Forgot your password?  
Related Topics

Resources for students & teachers

This eBook from the Gutenberg Project consists of approximately 127 pages of information about The Visions of England.

   In a green and sure repose
   Beside God’s house are laid:—­
   Then faced the charging foes
   Unmoved, unhelp’d, unafraid:—­
For they knew that God would rate each shatter’d limb
   Death-torn for England’s sake,
   And in Christ’s own mercy take
   On the day when souls shall wake,
      Their souls to Him!

The battle of Inkermann was mainly fought on a ridge of rock which projects from the south-eastern angle of Sebastapol:  the English centre of operations being the ill-fortified line named the ‘Home Ridge.’  The numbers engaged in field-operations, roughly speaking, were 4,000 English against 40,000 Russians.

The curtain-mist; The battle began about 6 A.M. under heavy mist and drizzling rain, which lasted for several hours.  Through this curtain the Russian forces coming down from the hill were seen only when near enough to darken the mist by their masses.

Egerton; He commanded four companies of the 77th, and charged early in the battle with brilliant success;—­his men, about 250, scattering 1500 Russians.

The gallant chief; General Soimonoff, killed just after Egerton’s charge.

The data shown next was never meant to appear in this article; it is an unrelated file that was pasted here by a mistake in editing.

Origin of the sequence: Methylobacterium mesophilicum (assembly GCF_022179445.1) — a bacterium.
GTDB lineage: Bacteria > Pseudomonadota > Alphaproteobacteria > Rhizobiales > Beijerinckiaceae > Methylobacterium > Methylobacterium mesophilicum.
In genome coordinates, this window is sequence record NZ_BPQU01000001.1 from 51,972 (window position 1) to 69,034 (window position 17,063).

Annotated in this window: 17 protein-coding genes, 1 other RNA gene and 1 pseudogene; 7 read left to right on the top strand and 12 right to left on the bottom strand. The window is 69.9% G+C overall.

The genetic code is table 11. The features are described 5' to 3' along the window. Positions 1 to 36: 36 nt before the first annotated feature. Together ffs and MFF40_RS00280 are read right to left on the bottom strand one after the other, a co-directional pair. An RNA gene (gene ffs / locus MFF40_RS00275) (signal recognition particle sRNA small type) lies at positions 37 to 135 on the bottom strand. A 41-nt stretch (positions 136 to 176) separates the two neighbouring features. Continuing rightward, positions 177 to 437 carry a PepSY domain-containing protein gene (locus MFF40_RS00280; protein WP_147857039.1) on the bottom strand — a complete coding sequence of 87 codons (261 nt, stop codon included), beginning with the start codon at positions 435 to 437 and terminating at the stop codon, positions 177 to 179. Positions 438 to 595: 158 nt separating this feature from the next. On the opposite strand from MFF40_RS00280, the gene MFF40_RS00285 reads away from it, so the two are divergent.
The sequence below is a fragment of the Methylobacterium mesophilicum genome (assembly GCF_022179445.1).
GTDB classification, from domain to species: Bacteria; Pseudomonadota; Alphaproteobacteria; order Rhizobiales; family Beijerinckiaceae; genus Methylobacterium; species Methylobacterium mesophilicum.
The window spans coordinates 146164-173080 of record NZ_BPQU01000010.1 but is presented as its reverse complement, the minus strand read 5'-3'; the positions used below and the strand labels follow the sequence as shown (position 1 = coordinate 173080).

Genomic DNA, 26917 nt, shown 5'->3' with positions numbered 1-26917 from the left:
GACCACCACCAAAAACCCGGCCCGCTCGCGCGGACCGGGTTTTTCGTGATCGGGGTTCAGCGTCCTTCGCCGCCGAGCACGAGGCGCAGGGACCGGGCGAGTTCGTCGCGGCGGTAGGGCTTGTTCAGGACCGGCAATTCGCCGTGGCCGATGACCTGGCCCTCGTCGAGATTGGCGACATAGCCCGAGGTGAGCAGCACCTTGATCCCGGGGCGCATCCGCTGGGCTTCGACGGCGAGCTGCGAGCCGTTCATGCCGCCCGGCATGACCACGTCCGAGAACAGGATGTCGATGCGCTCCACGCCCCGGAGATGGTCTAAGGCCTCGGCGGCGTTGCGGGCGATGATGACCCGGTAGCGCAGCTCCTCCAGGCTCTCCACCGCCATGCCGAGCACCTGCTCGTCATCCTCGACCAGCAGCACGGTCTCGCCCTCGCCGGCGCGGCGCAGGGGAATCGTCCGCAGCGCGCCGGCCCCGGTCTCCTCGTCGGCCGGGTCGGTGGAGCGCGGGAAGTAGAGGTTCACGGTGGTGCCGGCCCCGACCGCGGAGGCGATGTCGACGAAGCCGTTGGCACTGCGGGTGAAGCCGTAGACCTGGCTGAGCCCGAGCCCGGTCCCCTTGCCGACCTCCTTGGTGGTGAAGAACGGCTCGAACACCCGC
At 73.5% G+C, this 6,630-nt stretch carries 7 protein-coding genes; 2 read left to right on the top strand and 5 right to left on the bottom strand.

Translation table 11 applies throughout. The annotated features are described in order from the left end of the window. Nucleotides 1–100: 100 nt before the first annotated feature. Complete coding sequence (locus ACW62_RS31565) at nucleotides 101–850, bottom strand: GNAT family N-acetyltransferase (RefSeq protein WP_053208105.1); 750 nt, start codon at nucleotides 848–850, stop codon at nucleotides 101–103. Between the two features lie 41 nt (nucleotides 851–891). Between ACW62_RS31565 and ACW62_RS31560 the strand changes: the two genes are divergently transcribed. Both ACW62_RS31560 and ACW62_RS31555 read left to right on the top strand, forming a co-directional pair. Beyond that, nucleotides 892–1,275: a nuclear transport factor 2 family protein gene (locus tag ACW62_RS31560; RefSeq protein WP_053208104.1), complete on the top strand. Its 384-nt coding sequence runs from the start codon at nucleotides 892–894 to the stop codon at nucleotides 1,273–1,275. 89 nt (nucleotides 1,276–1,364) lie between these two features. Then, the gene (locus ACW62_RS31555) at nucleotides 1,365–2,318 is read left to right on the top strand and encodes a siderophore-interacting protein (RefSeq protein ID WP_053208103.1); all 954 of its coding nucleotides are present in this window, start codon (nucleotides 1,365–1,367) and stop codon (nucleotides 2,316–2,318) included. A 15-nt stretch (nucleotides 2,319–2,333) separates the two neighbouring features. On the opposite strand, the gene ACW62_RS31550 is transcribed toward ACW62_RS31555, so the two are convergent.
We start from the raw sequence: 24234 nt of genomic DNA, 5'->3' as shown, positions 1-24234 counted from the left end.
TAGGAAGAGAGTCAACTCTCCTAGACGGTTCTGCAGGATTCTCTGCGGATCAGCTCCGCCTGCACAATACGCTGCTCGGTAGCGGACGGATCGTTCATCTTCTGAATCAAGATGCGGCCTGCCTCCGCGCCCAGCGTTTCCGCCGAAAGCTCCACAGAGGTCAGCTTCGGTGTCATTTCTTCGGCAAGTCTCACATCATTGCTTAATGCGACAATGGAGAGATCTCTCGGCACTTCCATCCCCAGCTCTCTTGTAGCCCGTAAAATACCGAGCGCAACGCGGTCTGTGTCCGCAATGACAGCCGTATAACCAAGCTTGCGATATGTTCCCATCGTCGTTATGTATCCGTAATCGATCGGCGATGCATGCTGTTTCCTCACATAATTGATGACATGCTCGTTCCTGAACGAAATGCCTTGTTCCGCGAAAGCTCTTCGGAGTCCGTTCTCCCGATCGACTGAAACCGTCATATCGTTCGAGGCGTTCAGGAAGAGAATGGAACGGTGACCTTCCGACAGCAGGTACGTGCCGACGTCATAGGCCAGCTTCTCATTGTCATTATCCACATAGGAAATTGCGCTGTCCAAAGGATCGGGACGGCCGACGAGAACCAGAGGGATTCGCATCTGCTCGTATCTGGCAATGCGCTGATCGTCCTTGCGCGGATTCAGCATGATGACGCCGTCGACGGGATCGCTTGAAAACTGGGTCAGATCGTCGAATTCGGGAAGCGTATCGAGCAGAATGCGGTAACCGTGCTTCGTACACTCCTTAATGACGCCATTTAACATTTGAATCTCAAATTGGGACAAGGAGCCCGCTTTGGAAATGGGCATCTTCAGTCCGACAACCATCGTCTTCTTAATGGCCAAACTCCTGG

With that old Albuera cry; Prominent in the defence of the English main base of operations, the Home Ridge, against a weighty Russian advance, was Captain Stanley, commanding the 57th.  This regiment, it was said, at the battle of Albuera had been encouraged by its colonel with the words, ’Fifty-seventh, die hard’:—­and Stanley, having less than 400 against 2000, thought the time had come to remind his ‘Die-hards’ of their traditional gallantry;—­after which he himself at once fell mortally wounded.

AFTER CAWNPORE

June:  1857

Fourteen, all told, no more,
Pack’d close within the door
Of that old idol-shrine: 
And at them, as they stand,
And from that English band,
The leaden shower went out, and Death proclaim’d them
Mine
Fourteen against an army; they, no more,
Had ’scaped Cawnpore.

With each quick volley-flash
The bullets ping and plash: 
Yet, though the tropic noon
With furnace-fury broke
The sulphur-curling smoke,
Scarr’d, sear’d, thirst-silenced, hunger-faint, they stood: 
And soon
A dusky wall,—­death sheltering life,—­uprose
Against their foes.

Behind them now is cast
The horror of the past;
The fort that was no fort,
The deep dark-heaving flood
Of foes that broke in blood
On our devoted camp, victims of fiendish sport;
From that last huddling refuge lured to fly,
—­And help so nigh!

Down toward the reedy shore
That fated remnant pour,
Had Fear and Death beside;
And other spectres yet
Of darker vision flit,—­
Old unforgotten wrongs, the harshness and the pride
Of that imperial race which sway’d the land
By sheer command!

Follow Us on Facebook